Power lines that run down the city and neighborhood streets are called distribution lines. Tree limbs that come in contact with power lines are a major cause of electrical outages, and limbs that touch electric power lines can become energized or even break and fall, bringing the lines down with them. To reduce outages caused by tree contact, Georgia Power prunes trees away from its power lines on a planned cycle.
Keeping power lines clear of limbs and brush also provides easier access to our lines, which means quicker restoration of power during storms or other times of trouble.
When pruning trees, we complete the entire line and do not schedule individual pruning requests.
Cyclical Integrated Vegetation Management
Georgia Power prunes trees to industry standards that were developed by the American National Standards Institute (ANSI) and the International Society of Arboriculture (ISA). These methods involve pruning to lateral branches and directional trimming to remove limbs at strong branches or at the tree trunk. By making the proper cuts, we do not interfere with the tree's natural defense mechanisms that protect it from decay. Also, this method of pruning removes branches at their natural shedding points, which reduces re-growth.
Georgia Power uses only qualified line clearance companies that hire qualified workers to prune trees near our power lines. Private individuals and unqualified tree contractors should never prune trees near power lines. If you or your contractor are going to perform an activity within 10 feet of an overhead high-voltage line, you must contact the Utilities Protection Center and comply with the High-Voltage Safety Act.
A major factor in restoring power quickly during emergency situations is clear access to our rights-of-way. To keep these areas accessible, we keep weeds and brush below a height that would hamper visibility or hinder access along the right-of-way. Maintenance involves selectively applying commonly used herbicides to non-desirable species on the right-of-way, making way for the growth of grasses and other herbaceous plants. We use only non-restricted use products that are approved by the EPA and that are applied under the direction of licensed herbicide applicators. In addition, the use of herbicides encourages the growth of plants that have more nutritional value for wildlife, and herbicides minimize the use of heavy equipment such as mechanical mowers, reducing rutting, hydrocarbons and oil.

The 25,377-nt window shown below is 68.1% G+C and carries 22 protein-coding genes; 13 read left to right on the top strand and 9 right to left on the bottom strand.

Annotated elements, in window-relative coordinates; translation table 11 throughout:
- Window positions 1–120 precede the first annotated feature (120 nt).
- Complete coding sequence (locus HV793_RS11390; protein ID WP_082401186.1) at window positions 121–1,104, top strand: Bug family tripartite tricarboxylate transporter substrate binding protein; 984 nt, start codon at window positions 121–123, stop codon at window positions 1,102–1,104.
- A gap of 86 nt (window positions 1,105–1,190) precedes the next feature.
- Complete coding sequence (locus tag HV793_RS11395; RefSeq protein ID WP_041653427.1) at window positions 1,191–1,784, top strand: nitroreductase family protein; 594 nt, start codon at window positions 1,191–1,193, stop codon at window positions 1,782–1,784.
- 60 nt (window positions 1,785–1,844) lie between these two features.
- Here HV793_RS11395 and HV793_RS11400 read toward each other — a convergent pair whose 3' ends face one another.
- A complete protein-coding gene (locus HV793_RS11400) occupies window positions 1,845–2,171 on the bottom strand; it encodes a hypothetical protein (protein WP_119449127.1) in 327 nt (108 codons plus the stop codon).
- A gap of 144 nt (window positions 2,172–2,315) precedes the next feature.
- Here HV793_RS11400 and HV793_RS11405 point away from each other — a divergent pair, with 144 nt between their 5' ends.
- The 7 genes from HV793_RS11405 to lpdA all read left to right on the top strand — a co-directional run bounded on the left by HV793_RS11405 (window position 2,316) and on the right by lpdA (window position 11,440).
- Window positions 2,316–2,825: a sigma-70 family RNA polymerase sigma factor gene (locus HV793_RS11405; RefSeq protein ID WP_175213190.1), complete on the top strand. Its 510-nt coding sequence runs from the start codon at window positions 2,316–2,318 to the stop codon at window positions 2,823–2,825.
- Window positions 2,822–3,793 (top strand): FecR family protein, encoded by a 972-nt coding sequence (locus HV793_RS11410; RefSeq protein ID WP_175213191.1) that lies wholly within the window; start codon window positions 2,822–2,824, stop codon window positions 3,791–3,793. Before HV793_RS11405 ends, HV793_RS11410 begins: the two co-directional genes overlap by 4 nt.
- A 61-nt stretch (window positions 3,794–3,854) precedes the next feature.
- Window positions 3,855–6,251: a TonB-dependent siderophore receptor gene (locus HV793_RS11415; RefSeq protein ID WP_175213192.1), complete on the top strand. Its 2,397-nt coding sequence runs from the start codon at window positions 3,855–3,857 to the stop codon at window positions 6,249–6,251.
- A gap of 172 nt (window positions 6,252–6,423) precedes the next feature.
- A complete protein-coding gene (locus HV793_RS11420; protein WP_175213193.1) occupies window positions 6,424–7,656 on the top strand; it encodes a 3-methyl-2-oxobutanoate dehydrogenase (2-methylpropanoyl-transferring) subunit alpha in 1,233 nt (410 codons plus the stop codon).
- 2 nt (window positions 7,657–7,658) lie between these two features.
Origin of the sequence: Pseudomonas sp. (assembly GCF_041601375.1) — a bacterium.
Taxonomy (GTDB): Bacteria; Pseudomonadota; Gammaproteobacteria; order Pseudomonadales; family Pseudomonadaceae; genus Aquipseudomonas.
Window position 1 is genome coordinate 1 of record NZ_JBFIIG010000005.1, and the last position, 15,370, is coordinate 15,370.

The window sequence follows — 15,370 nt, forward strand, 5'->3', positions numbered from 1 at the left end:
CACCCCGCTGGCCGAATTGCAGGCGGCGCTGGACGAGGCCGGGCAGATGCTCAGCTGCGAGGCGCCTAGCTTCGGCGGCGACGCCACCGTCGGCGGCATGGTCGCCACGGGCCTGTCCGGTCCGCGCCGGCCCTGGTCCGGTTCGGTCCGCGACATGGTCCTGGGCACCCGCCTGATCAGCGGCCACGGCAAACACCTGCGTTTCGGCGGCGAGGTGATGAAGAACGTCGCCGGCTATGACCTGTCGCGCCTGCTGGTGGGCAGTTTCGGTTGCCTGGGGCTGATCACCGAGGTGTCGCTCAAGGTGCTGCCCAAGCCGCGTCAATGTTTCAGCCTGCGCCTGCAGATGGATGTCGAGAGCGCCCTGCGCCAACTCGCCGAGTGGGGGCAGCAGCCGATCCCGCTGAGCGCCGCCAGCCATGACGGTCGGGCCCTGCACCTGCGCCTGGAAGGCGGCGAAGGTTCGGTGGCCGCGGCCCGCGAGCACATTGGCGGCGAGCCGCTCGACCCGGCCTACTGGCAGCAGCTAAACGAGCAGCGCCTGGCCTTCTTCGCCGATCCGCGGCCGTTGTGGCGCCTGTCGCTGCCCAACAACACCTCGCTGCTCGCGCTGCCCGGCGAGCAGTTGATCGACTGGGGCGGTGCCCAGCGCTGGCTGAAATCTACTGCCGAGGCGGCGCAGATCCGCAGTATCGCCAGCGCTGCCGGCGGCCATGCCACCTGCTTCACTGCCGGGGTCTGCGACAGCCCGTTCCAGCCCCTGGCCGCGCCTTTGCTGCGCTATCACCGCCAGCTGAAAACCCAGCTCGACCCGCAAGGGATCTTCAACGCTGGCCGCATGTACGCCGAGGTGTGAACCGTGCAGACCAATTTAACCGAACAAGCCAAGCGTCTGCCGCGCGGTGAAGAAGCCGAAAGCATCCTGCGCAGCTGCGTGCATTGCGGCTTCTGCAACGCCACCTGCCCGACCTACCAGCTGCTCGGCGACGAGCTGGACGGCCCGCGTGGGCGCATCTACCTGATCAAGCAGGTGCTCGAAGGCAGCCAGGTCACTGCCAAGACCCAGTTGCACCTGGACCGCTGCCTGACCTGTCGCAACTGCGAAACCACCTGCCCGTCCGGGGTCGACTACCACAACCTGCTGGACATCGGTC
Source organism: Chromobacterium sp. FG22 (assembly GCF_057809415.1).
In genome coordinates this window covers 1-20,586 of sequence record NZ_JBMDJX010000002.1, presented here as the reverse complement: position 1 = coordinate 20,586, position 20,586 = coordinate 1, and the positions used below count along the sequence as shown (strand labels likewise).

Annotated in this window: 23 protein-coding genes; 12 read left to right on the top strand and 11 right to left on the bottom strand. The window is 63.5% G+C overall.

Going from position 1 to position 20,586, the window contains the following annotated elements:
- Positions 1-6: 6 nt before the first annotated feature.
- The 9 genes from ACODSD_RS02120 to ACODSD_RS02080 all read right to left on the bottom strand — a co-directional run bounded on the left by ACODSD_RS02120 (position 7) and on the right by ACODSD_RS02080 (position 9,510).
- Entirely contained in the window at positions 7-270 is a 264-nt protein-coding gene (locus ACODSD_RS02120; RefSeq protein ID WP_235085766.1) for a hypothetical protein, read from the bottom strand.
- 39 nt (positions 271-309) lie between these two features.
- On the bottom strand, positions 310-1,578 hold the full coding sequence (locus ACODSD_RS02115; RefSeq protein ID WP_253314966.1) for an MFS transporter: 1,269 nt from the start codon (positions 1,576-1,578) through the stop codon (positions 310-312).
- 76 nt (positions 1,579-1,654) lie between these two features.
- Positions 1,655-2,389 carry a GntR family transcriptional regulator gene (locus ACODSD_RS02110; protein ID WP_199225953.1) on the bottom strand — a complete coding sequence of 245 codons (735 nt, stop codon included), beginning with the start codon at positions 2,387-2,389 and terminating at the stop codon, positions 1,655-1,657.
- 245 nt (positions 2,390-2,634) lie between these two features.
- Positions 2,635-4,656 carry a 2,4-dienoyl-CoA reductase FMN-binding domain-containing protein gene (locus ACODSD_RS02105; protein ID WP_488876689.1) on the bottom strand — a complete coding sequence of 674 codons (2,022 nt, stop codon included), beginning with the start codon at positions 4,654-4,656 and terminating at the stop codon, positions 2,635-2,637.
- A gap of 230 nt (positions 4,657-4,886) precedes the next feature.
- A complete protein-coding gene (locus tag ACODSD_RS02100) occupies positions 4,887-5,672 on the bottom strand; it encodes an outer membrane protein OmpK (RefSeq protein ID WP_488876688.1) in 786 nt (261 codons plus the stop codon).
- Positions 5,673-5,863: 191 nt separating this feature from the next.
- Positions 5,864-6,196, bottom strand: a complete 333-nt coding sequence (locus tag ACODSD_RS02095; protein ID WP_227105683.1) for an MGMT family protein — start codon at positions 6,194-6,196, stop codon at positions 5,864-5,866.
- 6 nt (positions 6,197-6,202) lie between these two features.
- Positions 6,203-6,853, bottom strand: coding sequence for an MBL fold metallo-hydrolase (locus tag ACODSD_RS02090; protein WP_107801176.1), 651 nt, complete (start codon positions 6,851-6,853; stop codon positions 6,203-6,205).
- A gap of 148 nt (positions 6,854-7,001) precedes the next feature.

Your Property's Trees
Selecting the best trees for your yard is an important decision. Learn how to plant the right tree in the right place.
Trees near power lines can be dangerous. If a snapped or trimmed limb falls onto a power line, do not touch the limb with your hands, a pole or other object. Call Georgia Power or 911 immediately. See more safety tips
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